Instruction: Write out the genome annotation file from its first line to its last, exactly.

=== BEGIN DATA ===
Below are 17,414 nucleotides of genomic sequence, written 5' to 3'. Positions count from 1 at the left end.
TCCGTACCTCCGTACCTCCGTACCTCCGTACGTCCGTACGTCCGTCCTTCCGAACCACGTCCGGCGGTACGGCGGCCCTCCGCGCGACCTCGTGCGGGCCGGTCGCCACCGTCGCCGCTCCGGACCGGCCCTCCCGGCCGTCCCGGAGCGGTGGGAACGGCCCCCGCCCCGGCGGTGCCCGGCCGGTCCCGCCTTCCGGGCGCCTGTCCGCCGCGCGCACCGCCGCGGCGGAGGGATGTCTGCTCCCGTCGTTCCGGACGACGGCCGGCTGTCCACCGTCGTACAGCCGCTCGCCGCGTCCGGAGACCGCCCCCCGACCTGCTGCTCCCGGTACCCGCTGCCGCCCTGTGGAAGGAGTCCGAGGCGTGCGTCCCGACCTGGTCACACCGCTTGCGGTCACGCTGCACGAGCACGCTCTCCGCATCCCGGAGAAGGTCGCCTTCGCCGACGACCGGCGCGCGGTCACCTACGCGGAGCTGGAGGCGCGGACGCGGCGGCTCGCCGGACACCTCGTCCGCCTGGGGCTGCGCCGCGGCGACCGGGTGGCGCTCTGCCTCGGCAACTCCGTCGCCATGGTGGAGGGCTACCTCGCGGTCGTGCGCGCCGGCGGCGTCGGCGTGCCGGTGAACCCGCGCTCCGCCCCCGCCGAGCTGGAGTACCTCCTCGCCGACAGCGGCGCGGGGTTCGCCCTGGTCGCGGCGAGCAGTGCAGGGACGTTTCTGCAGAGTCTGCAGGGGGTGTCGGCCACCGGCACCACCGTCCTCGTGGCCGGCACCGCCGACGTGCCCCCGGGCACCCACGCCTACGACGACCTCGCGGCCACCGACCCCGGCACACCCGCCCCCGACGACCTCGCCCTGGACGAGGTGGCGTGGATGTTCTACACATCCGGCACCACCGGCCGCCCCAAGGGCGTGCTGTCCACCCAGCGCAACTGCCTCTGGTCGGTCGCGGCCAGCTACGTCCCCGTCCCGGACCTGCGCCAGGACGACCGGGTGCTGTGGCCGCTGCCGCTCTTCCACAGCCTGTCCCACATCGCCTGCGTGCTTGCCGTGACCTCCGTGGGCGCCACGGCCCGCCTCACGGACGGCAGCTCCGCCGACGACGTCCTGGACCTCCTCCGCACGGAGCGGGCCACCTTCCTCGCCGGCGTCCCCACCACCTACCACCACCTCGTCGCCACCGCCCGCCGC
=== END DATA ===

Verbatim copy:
Below are 17,414 nucleotides of genomic sequence, written 5' to 3'. Positions count from 1 at the left end.
TCCGTACCTCCGTACCTCCGTACCTCCGTACGTCCGTACGTCCGTCCTTCCGAACCACGTCCGGCGGTACGGCGGCCCTCCGCGCGACCTCGTGCGGGCCGGTCGCCACCGTCGCCGCTCCGGACCGGCCCTCCCGGCCGTCCCGGAGCGGTGGGAACGGCCCCCGCCCCGGCGGTGCCCGGCCGGTCCCGCCTTCCGGGCGCCTGTCCGCCGCGCGCACCGCCGCGGCGGAGGGATGTCTGCTCCCGTCGTTCCGGACGACGGCCGGCTGTCCACCGTCGTACAGCCGCTCGCCGCGTCCGGAGACCGCCCCCCGACCTGCTGCTCCCGGTACCCGCTGCCGCCCTGTGGAAGGAGTCCGAGGCGTGCGTCCCGACCTGGTCACACCGCTTGCGGTCACGCTGCACGAGCACGCTCTCCGCATCCCGGAGAAGGTCGCCTTCGCCGACGACCGGCGCGCGGTCACCTACGCGGAGCTGGAGGCGCGGACGCGGCGGCTCGCCGGACACCTCGTCCGCCTGGGGCTGCGCCGCGGCGACCGGGTGGCGCTCTGCCTCGGCAACTCCGTCGCCATGGTGGAGGGCTACCTCGCGGTCGTGCGCGCCGGCGGCGTCGGCGTGCCGGTGAACCCGCGCTCCGCCCCCGCCGAGCTGGAGTACCTCCTCGCCGACAGCGGCGCGGGGTTCGCCCTGGTCGCGGCGAGCAGTGCAGGGACGTTTCTGCAGAGTCTGCAGGGGGTGTCGGCCACCGGCACCACCGTCCTCGTGGCCGGCACCGCCGACGTGCCCCCGGGCACCCACGCCTACGACGACCTCGCGGCCACCGACCCCGGCACACCCGCCCCCGACGACCTCGCCCTGGACGAGGTGGCGTGGATGTTCTACACATCCGGCACCACCGGCCGCCCCAAGGGCGTGCTGTCCACCCAGCGCAACTGCCTCTGGTCGGTCGCGGCCAGCTACGTCCCCGTCCCGGACCTGCGCCAGGACGACCGGGTGCTGTGGCCGCTGCCGCTCTTCCACAGCCTGTCCCACATCGCCTGCGTGCTTGCCGTGACCTCCGTGGGCGCCACGGCCCGCCTCACGGACGGCAGCTCCGCCGACGACGTCCTGGACCTCCTCCGCACGGAGCGGGCCACCTTCCTCGCCGGCGTCCCCACCACCTACCACCACCTCGTCGCCACCGCCCGCCGC